Briefing: The Domestic Abuse Bill 29/3/21

In light of the Domestic Abuse Bill, we will be publishing fortnightly briefings to provide survivors of domestic abuse, partner agencies, and individuals supporting Juno’s mission, with parliamentary and sector-wide updates.

The Bill has now completed the third reading, which commenced on the 24th of March, 2021. Further amendments are now being considered.

If you have any questions, comments, or concerns regarding these briefings, please contact [email protected]

See our previous summary of the Bill here.

Recent headlines of the Bill

  • The Domestic Abuse Bill guidance will be revised to include a specific reference to speech, language, and communication needs. View the report by Royal College of Speech and Language Therapists, here.
  • The government has agreed to defend treating misogyny as a hate crime, view the news article here.

The House of Lords

The House of Lords completed its report stage of the Domestic Abuse Bill on Wednesday 17 March. The third reading, which is a chance for members of the House of Lords to ensure the Bill is effective and workable, was completed on Wednesday 24 March. Further amendments are now being considered.

Final report stage

View previous updates from the report stage of the Bill here.

The House of Lords has voted in favour of including amendment 67 in the Bill which will ensure all migrant women experiencing domestic abuse can report it in safety. It will ensure that the personal data of migrant survivors is not used for immigration purposes. This is a result of the effective #StepUpMigrantWomencampaign led by the Latin American Women’s Rights Service.

Amendment 87, which introduces a non-discrimination clause into the Bill to ensure that all survivors of domestic abuse receive equal protection, has passed in the House of Lords. The inclusion of the clause is in line with the Istanbul Convention. This amendment will ensure that migrant women with No Recourse to Public Funds (NRPF) won’t have to choose between remaining with a perpetrator, or risk being treated as an immigration offender if they seek help for domestic abuse.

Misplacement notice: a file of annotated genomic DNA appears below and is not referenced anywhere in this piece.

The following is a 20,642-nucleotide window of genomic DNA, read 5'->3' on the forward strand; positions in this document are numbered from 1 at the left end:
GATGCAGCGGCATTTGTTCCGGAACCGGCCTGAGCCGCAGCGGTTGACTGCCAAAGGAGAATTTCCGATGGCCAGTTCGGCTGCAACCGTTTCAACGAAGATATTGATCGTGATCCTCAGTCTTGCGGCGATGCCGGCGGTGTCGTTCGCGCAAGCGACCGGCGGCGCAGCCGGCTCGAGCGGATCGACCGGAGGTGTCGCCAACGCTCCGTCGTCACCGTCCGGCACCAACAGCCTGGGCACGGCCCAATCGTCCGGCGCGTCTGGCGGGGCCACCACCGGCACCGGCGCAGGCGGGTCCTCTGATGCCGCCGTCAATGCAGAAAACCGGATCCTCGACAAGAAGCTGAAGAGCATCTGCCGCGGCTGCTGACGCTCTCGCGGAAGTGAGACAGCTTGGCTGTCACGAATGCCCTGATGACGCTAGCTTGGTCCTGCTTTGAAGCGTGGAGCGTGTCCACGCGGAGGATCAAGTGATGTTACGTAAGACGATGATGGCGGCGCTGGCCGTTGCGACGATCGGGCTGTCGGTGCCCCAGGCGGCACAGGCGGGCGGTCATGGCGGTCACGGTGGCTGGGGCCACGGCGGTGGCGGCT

The House of Lords has also voted in favour of amendment 70, which seeks to provide migrant survivors of domestic abuse temporary leave to remain and access public funds for a period of at least six months. This will ensure they can access life-saving services while they escape abuse and seek to resolve their immigration status.

The House of Lords has also voted in favour of amendment 73, which will ensure serial domestic abusers or stalkers are registered on the Violent Offender and Sex Offender Registers and are subject to monitoring and supervision. View the news article here.

Members of the House of Lords also discussed subjects including the Ending Violence Against Women and Girls Strategy and amendment 87A, which would investigate any link between online pornography and domestic abuse and bring into effect the age verification regime to prevent domestic abuse. However, the majority voted against the amendment, so the change was not made.

Third reading

Members of the House of Lords discussed drafting one amendment that would include the full name of the new law in a clause regarding the monitoring of perpetrators, this was agreed without a vote. They also discussed the overall progress of the Bill through the House of Lords at its conclusion of the Lord stages.

Agency responsibilities

Police

As a result of the government agreeing to back treating misogyny as a hate crime, all crimes motivated by misogyny will have to be recorded by the police. “All police forces in England and Wales would be asked from this autumn to record crimes caused by “hostility” based on sex or gender.” This data is already being recorded in Nottingham, view news article here.

No further updates. See our previous summary of agency responsibilities here.

Recommendations for the Domestic Abuse Bill

Solace Women’s Aid is calling for better understanding and coordination from all public services that support survivors of domestic abuse. They are recommending that all forms of domestic abuse, as defined in the Domestic Abuse Bill, to be mandatory for social work qualifications. View the full report of Solace’s key recommendations, here.

“The word refuge isn’t mentioned in the Domestic Abuse Bill, only “relevant accommodation”. Charities want a definition included for what a specialist refuge service should be, or a set of standards by which providers have to abide.”

For more information, see our previous summary of recommendations here.

Key resources and commentaries

Domestic abuse: Refuges turn down women as demand for places soars

Lack of funding leaving domestic abuse services unprepared for ‘surge’ of victims when lockdown lifts

Only one in six women report serious sexual assault, ONS figures show

‘Life-saving’ free train travel for domestic abuse victims extended after demands surges during pandemic

Nottingham women welcome ‘victory’ in bid to treat misogyny as hate crime